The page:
Embodiments are illustrated by way of example, and not by limitation in the figures of the accompanying drawings, in which like references indicate similar elements.
The following detailed description includes references to the accompanying drawings, which form a part of the detailed description. The drawings show illustrations in accordance with example embodiments. These example embodiments, which are also referred to herein as “examples,” are described in enough detail to enable those skilled in the art to practice the present subject matter. The embodiments can be combined, other embodiments can be utilized, or structural, logical, and electrical changes can be made without departing from the scope of what is claimed. The following detailed description is therefore not to be taken in a limiting sense, and the scope is defined by the appended claims and their equivalents.
In general, various embodiments of the present disclosure are directed to providing users with guidance based on user-specific, real-time, in-game context.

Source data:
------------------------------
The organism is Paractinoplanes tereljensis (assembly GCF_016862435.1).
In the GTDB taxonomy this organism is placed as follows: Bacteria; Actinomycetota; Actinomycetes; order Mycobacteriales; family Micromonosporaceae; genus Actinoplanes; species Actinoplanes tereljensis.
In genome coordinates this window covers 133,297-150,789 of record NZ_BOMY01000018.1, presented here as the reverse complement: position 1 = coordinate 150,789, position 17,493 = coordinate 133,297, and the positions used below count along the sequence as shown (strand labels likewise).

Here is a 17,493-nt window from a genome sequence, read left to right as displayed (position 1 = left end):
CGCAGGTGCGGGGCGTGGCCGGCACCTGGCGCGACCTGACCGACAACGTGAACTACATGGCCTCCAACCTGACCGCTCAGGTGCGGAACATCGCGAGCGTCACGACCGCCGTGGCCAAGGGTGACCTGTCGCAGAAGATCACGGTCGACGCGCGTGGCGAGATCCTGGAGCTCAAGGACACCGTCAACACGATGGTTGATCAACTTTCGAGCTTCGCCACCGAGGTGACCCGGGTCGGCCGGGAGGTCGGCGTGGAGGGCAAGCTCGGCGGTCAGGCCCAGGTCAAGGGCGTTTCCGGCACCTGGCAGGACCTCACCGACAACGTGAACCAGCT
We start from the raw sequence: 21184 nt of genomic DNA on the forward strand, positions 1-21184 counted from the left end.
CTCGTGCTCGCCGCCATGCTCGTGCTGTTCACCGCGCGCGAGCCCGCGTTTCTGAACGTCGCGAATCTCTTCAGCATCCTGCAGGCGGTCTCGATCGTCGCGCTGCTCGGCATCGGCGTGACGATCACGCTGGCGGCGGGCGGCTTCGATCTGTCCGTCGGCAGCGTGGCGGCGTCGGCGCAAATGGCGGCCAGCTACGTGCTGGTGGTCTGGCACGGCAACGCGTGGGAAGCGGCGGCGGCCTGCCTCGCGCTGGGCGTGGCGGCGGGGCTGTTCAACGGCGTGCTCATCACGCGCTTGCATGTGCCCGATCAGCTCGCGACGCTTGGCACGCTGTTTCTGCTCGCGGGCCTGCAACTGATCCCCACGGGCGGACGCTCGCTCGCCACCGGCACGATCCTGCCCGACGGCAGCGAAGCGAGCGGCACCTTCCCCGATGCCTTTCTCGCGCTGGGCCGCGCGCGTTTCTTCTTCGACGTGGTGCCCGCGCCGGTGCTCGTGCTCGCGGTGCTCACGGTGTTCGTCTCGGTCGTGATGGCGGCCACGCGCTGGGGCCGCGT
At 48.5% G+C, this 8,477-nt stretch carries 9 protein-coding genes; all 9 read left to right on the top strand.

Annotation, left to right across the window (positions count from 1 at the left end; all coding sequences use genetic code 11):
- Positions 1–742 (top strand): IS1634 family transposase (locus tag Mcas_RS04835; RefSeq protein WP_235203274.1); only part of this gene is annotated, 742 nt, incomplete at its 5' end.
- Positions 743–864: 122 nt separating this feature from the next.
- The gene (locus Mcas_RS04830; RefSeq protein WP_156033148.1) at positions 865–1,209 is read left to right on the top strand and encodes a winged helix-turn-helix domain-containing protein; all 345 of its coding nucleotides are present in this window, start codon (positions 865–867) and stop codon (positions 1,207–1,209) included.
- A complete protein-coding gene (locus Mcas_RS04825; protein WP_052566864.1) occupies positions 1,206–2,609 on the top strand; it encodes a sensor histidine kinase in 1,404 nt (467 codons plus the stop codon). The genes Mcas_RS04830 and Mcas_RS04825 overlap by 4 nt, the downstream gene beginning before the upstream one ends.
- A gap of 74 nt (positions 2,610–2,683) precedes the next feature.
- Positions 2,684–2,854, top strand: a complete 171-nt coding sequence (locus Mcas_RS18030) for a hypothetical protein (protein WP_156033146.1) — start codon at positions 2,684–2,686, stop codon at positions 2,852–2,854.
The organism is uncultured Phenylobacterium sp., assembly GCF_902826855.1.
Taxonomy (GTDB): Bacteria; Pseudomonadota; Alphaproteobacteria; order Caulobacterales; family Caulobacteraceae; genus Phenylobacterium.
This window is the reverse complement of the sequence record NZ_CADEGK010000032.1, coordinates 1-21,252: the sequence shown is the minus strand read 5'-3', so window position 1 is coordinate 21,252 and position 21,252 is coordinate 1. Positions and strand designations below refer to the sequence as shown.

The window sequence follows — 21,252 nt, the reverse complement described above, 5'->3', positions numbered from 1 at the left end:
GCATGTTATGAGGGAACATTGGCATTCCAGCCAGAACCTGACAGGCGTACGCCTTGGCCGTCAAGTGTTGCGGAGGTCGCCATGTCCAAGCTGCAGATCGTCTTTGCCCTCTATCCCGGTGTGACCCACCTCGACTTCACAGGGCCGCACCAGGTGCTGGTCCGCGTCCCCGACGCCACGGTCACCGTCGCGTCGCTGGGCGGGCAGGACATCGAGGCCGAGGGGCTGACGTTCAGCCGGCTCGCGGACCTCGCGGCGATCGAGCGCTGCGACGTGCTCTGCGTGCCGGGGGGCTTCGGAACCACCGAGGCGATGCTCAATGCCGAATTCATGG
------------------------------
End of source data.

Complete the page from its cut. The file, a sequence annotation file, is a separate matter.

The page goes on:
The game client 105 and game server 130 provide contextual information regarding a plurality of applications to a uniform data system (UDS) server 125 via a UDS data model describing the logical structure of UDS data used by the UDS SDK 110. The UDS data model enables the platform to realize remote networked services, such as the help service 140, game plan 145, UGC tagging 150, and other service(s) 155 that require game data, without requiring each game to be patched separately to support each service. The UDS data model assigns contextual information to each portion of information in a unified way across games. The contextual information from the game client 105 and UDS SDK 110 is provided to the UDS server 125 via the console system software 115. It is to be understood that the game client 105, UDS SDK 110, console system software 115, and local rule engine 120 may run on a computer or other suitable hardware for executing a plurality of applications.
The UDS server 125 receives and stores contextual information from the game client 105 and game server 130 from a plurality of applications. To be sure, the UDS server 125 may receive contextual information from a plurality of game clients and game servers for multiple users. The information may be uniformly processed 135 and then received by the plurality of remote networked services 140, 145, 150, and 155.